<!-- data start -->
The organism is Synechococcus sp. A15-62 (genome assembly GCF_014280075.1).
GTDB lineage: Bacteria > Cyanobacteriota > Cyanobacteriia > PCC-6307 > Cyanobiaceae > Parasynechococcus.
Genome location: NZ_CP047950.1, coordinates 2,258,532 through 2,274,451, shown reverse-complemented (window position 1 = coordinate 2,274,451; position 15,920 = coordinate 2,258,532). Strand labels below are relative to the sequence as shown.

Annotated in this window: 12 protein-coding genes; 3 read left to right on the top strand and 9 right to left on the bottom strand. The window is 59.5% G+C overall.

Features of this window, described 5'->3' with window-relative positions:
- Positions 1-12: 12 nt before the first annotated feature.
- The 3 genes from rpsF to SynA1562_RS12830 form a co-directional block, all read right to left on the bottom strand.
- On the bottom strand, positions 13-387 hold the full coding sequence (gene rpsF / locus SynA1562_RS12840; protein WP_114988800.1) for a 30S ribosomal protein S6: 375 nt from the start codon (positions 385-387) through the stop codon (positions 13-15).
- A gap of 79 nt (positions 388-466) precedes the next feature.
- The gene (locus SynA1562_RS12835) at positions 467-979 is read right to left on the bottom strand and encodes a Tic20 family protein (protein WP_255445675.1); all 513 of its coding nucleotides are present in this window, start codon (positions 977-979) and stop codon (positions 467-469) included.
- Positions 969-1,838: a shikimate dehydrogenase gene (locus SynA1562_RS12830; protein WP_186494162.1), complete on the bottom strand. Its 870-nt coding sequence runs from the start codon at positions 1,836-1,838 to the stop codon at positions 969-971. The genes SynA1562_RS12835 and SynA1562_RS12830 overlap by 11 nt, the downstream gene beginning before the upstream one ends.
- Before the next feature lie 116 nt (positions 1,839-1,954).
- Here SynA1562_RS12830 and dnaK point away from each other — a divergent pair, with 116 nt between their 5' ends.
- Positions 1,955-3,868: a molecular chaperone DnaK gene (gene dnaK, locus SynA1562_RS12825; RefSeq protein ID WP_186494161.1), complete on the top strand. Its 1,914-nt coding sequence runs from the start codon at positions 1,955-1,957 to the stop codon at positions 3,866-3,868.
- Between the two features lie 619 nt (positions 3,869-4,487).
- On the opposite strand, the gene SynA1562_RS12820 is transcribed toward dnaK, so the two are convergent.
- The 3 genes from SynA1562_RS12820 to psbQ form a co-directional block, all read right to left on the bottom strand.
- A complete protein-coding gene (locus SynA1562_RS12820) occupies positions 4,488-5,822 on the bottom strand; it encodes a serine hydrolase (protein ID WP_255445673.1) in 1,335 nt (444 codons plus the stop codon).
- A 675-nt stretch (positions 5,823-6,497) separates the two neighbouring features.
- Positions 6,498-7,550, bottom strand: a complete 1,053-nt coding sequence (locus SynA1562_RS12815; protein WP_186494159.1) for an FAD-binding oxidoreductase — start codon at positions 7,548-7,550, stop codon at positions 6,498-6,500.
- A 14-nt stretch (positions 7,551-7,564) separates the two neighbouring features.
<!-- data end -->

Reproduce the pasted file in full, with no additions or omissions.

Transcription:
The organism is Synechococcus sp. A15-62 (genome assembly GCF_014280075.1).
GTDB lineage: Bacteria > Cyanobacteriota > Cyanobacteriia > PCC-6307 > Cyanobiaceae > Parasynechococcus.
Genome location: NZ_CP047950.1, coordinates 2,258,532 through 2,274,451, shown reverse-complemented (window position 1 = coordinate 2,274,451; position 15,920 = coordinate 2,258,532). Strand labels below are relative to the sequence as shown.

Annotated in this window: 12 protein-coding genes; 3 read left to right on the top strand and 9 right to left on the bottom strand. The window is 59.5% G+C overall.

Features of this window, described 5'->3' with window-relative positions:
- Positions 1-12: 12 nt before the first annotated feature.
- The 3 genes from rpsF to SynA1562_RS12830 form a co-directional block, all read right to left on the bottom strand.
- On the bottom strand, positions 13-387 hold the full coding sequence (gene rpsF / locus SynA1562_RS12840; protein WP_114988800.1) for a 30S ribosomal protein S6: 375 nt from the start codon (positions 385-387) through the stop codon (positions 13-15).
- A gap of 79 nt (positions 388-466) precedes the next feature.
- The gene (locus SynA1562_RS12835) at positions 467-979 is read right to left on the bottom strand and encodes a Tic20 family protein (protein WP_255445675.1); all 513 of its coding nucleotides are present in this window, start codon (positions 977-979) and stop codon (positions 467-469) included.
- Positions 969-1,838: a shikimate dehydrogenase gene (locus SynA1562_RS12830; protein WP_186494162.1), complete on the bottom strand. Its 870-nt coding sequence runs from the start codon at positions 1,836-1,838 to the stop codon at positions 969-971. The genes SynA1562_RS12835 and SynA1562_RS12830 overlap by 11 nt, the downstream gene beginning before the upstream one ends.
- Before the next feature lie 116 nt (positions 1,839-1,954).
- Here SynA1562_RS12830 and dnaK point away from each other — a divergent pair, with 116 nt between their 5' ends.
- Positions 1,955-3,868: a molecular chaperone DnaK gene (gene dnaK, locus SynA1562_RS12825; RefSeq protein ID WP_186494161.1), complete on the top strand. Its 1,914-nt coding sequence runs from the start codon at positions 1,955-1,957 to the stop codon at positions 3,866-3,868.
- Between the two features lie 619 nt (positions 3,869-4,487).
- On the opposite strand, the gene SynA1562_RS12820 is transcribed toward dnaK, so the two are convergent.
- The 3 genes from SynA1562_RS12820 to psbQ form a co-directional block, all read right to left on the bottom strand.
- A complete protein-coding gene (locus SynA1562_RS12820) occupies positions 4,488-5,822 on the bottom strand; it encodes a serine hydrolase (protein ID WP_255445673.1) in 1,335 nt (444 codons plus the stop codon).
- A 675-nt stretch (positions 5,823-6,497) separates the two neighbouring features.
- Positions 6,498-7,550, bottom strand: a complete 1,053-nt coding sequence (locus SynA1562_RS12815; protein WP_186494159.1) for an FAD-binding oxidoreductase — start codon at positions 7,548-7,550, stop codon at positions 6,498-6,500.
- A 14-nt stretch (positions 7,551-7,564) separates the two neighbouring features.